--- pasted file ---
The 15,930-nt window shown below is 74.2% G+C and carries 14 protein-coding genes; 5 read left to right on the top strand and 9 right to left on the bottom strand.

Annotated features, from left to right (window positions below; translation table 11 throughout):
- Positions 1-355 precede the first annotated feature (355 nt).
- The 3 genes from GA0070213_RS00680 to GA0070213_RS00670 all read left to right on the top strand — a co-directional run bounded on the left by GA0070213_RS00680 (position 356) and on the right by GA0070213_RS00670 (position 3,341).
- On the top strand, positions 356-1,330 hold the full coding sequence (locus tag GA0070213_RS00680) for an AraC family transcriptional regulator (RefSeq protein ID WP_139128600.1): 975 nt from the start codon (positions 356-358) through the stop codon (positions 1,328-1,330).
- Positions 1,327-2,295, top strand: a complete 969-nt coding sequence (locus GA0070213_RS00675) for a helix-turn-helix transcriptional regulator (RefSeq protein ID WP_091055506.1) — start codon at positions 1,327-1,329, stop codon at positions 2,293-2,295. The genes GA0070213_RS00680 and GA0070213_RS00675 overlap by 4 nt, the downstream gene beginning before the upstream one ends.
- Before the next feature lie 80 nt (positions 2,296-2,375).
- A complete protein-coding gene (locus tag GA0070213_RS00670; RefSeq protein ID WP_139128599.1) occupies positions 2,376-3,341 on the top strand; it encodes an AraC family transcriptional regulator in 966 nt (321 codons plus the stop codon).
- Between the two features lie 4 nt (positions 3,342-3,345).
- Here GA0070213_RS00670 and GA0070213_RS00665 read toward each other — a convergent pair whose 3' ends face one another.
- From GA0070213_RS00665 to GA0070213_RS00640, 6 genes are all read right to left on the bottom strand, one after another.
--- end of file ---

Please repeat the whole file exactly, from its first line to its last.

The 15,930-nt window shown below is 74.2% G+C and carries 14 protein-coding genes; 5 read left to right on the top strand and 9 right to left on the bottom strand.

Annotated features, from left to right (window positions below; translation table 11 throughout):
- Positions 1-355 precede the first annotated feature (355 nt).
- The 3 genes from GA0070213_RS00680 to GA0070213_RS00670 all read left to right on the top strand — a co-directional run bounded on the left by GA0070213_RS00680 (position 356) and on the right by GA0070213_RS00670 (position 3,341).
- On the top strand, positions 356-1,330 hold the full coding sequence (locus tag GA0070213_RS00680) for an AraC family transcriptional regulator (RefSeq protein ID WP_139128600.1): 975 nt from the start codon (positions 356-358) through the stop codon (positions 1,328-1,330).
- Positions 1,327-2,295, top strand: a complete 969-nt coding sequence (locus GA0070213_RS00675) for a helix-turn-helix transcriptional regulator (RefSeq protein ID WP_091055506.1) — start codon at positions 1,327-1,329, stop codon at positions 2,293-2,295. The genes GA0070213_RS00680 and GA0070213_RS00675 overlap by 4 nt, the downstream gene beginning before the upstream one ends.
- Before the next feature lie 80 nt (positions 2,296-2,375).
- A complete protein-coding gene (locus tag GA0070213_RS00670; RefSeq protein ID WP_139128599.1) occupies positions 2,376-3,341 on the top strand; it encodes an AraC family transcriptional regulator in 966 nt (321 codons plus the stop codon).
- Between the two features lie 4 nt (positions 3,342-3,345).
- Here GA0070213_RS00670 and GA0070213_RS00665 read toward each other — a convergent pair whose 3' ends face one another.
- From GA0070213_RS00665 to GA0070213_RS00640, 6 genes are all read right to left on the bottom strand, one after another.